A Day on the Sandbag Brigade
ST. LOUIS, Mo. It's 6 a.m. Saturday. Our family would normally be waking up and preparing for a day of boating on the Mississippi and Illinois rivers. But not this summer. This is the summer of the "flood of the century." The harbor where we keep our boat is completely underwater.
I turn on the TV for the latest update. Volunteers have been building sandbag walls through the night in an effort keep the rising rivers from destroying homes and businesses. A plea is made for donations to the Salvation Army and the Red Cross, which are supplying food and shelter to the thousands of flood victims in our area. More volunteers are needed for the sandbag brigades.
I call the emergency number for flood relief in St. Charles County and get directions to the city garage. We dress in shorts and T-shirts, hats, and suntan lotion. We have a date with a sandpile.
Leaving home and high ground, we head several miles north. As we drive across the bridge spanning the Missouri River, the tops of the trees along the banks look like shrubs floating in the water.
We park our car several blocks from the river, where the only signs of the nearby flood are small circles of sandbags stacked several feet high around storm sewer drains. We go inside a large Red Cross shed to sign in. There are already about 10 names on today's list of volunteers. Outside, a truck has backed up to a good-sized sandpile. Open sandbags are waiting to be loaded. We hurry to join the others who are toting bags of sand and heaving them up onto the tailgate.
Within minutes, a man with a walkie-talkie arrives and rearranges us into an efficient line, a sandbag brigade passing bags from one person to the next. We discover that passing sandbags is much easier than lifting and walking with them.
The truck pulls away fully loaded, and we pair off around the sandpile. One partner stoops or kneels, holding the plastic bag open, while the other partner shovels 2-1/2 shovelsfull of sand into it. We're told not to tie them because they stack better untied.
My first partner, Dave, has come from Scott Air Force Base, an hour and a half away. We chat amiably as we work, switching jobs from time to time to rest complaining muscles.
More sand arrives on a huge dump truck. We move bales of empty sandbags out of the way and stand back to admire the height of the truck and the amount of sand it dumps. Another truck backs up, and we form a line again, showing newcomers how to pass the bags as if we had been doing it for years. The bags move rhythmically from hand to hand. A grunt or groan from the person next to you signals an extra-heavy one approaching. You listen for the relieved laughter signaling an unexpectedly light one.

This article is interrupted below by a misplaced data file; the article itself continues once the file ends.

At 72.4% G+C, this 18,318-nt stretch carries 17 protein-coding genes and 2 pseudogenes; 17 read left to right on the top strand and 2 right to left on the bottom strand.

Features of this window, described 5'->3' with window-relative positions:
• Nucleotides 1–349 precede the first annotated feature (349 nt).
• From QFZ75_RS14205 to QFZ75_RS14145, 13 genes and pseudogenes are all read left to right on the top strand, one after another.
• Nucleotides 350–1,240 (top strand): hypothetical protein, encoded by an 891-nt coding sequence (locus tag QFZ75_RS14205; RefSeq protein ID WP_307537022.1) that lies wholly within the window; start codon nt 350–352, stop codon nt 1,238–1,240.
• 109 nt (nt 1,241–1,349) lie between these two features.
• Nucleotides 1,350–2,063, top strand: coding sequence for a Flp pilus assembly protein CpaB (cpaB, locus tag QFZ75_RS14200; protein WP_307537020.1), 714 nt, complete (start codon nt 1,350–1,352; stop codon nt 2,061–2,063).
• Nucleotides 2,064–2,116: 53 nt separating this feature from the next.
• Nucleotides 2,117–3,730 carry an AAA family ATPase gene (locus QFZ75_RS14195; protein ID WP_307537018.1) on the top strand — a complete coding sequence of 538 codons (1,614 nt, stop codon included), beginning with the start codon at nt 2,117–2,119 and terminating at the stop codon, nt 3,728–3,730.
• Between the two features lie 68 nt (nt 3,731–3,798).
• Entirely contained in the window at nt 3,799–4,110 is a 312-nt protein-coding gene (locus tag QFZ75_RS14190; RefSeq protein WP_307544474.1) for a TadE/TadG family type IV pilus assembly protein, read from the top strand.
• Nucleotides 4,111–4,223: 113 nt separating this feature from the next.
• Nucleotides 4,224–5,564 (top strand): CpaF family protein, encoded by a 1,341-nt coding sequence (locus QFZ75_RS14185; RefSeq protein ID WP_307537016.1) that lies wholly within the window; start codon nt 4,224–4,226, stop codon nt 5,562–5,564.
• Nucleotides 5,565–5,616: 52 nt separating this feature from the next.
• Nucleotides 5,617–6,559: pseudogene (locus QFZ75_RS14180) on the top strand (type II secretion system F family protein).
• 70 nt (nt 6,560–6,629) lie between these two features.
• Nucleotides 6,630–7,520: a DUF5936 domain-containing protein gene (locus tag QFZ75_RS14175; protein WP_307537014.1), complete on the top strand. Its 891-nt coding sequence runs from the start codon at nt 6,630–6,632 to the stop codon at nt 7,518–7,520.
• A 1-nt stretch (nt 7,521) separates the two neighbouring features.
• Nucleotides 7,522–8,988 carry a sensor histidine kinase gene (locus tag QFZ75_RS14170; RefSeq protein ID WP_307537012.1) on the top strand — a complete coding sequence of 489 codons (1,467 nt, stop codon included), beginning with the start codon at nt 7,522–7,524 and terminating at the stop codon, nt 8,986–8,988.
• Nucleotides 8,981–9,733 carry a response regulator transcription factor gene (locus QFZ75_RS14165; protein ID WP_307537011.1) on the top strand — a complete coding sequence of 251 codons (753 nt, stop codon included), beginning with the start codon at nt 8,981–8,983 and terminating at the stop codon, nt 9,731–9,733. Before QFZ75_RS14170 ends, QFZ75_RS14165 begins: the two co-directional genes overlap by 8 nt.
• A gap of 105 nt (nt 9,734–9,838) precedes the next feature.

More volunteers appear: a family on vacation from California; a group of Marines from boot camp, dressed in their fatigues; a church youth group whose weekend canoe trip has been canceled.
The heat rises from the sandy pavement, and skin glistens in the humid air. A radio with driving rock music livens the pace. The Salvation Army emergency kitchen dispenses an endless stream of ice water, soda, lemonade.
No less than eight loads of sand expand our sandpile as the morning wears on, despite our continuing efforts to shrink it. The marines are called away to the nearby levee to unload the sandbags that we keep producing.
It's 94 degrees in the shade, but there is no shade. In the early afternoon we hear a call for more volunteers at the levee. We climb into a shuttle bus and gratefully sit for the five-minute ride. A short walk takes us across a park with some standing water and then up to the levee.
We have seen the flood pictures on TV, but we're still unprepared for what's in front of us. The swiftly moving muddy river is just six inches from the top of the levee. Houses between the levee and the river are inundated by several feet of water. A boat moves by, carrying two people to their front porch. A dog locked in a trailer surrounded by rising water is barking.
We turn back to the task at hand. There are many more houses and businesses behind the levee to protect. Sandbags from the back of a truck start moving through the sandbag brigade and over a swampy area where the river is seeping through the earthen levee.
We pass the bags on down the white snake of a sandbag wall that stretches in both directions along the top of the levee as far as the eye can see. The river is predicted to crest 1-1/2 feet higher than it is right now. We are reinforcing the wall and building it up one more layer. The last person in the line folds the end of each bag under and adds it to the countless thousands already there.
Backs and arms ache; eyes blur with sweat; mouths are dry. Reach to the right, pass to the left. Reach, pass. An engineer walks by checking the oozing levee and directing our efforts. At last we are told our work is completed for the moment. We head for the Red Cross truck that has just arrived with cans of juice and sandwiches. Time to head back to high ground and some shade!
This kind of massive effort involving a couple hundred people has been repeated today hundreds of times up and down hundreds of miles of swollen rivers. Late in the evening we see TV pictures of volunteers watching their levees give way and their sandbags disappear in the churning water. "Our" levee continues to hold, but we hear that three more inches of rain have fallen upstream at Kansas City.
Tomorrow we'll see where the next sandbag brigade is needed.